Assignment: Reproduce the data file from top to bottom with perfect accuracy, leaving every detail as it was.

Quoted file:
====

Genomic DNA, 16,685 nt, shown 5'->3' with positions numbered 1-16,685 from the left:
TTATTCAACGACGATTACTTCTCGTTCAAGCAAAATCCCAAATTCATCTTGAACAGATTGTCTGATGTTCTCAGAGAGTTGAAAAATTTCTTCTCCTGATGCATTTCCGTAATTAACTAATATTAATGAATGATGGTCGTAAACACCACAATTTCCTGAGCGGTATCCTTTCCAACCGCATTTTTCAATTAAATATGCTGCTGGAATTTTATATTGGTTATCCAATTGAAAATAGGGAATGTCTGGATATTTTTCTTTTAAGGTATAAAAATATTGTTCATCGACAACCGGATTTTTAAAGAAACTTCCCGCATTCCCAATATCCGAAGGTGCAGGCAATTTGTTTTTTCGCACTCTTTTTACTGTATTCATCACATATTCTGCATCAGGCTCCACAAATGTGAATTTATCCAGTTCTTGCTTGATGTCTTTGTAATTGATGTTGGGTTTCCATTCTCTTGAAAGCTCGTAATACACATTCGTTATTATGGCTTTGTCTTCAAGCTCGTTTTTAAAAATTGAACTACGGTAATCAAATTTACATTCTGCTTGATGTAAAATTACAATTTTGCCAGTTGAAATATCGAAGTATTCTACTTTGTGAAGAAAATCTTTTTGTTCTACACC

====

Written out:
Genomic DNA, 16,685 nt, shown 5'->3' with positions numbered 1-16,685 from the left:
TTATTCAACGACGATTACTTCTCGTTCAAGCAAAATCCCAAATTCATCTTGAACAGATTGTCTGATGTTCTCAGAGAGTTGAAAAATTTCTTCTCCTGATGCATTTCCGTAATTAACTAATATTAATGAATGATGGTCGTAAACACCACAATTTCCTGAGCGGTATCCTTTCCAACCGCATTTTTCAATTAAATATGCTGCTGGAATTTTATATTGGTTATCCAATTGAAAATAGGGAATGTCTGGATATTTTTCTTTTAAGGTATAAAAATATTGTTCATCGACAACCGGATTTTTAAAGAAACTTCCCGCATTCCCAATATCCGAAGGTGCAGGCAATTTGTTTTTTCGCACTCTTTTTACTGTATTCATCACATATTCTGCATCAGGCTCCACAAATGTGAATTTATCCAGTTCTTGCTTGATGTCTTTGTAATTGATGTTGGGTTTCCATTCTCTTGAAAGCTCGTAATACACATTCGTTATTATGGCTTTGTCTTCAAGCTCGTTTTTAAAAATTGAACTACGGTAATCAAATTTACATTCTGCTTGATGTAAAATTACAATTTTGCCAGTTGAAATATCGAAGTATTCTACTTTGTGAAGAAAATCTTTTTGTTCTACACC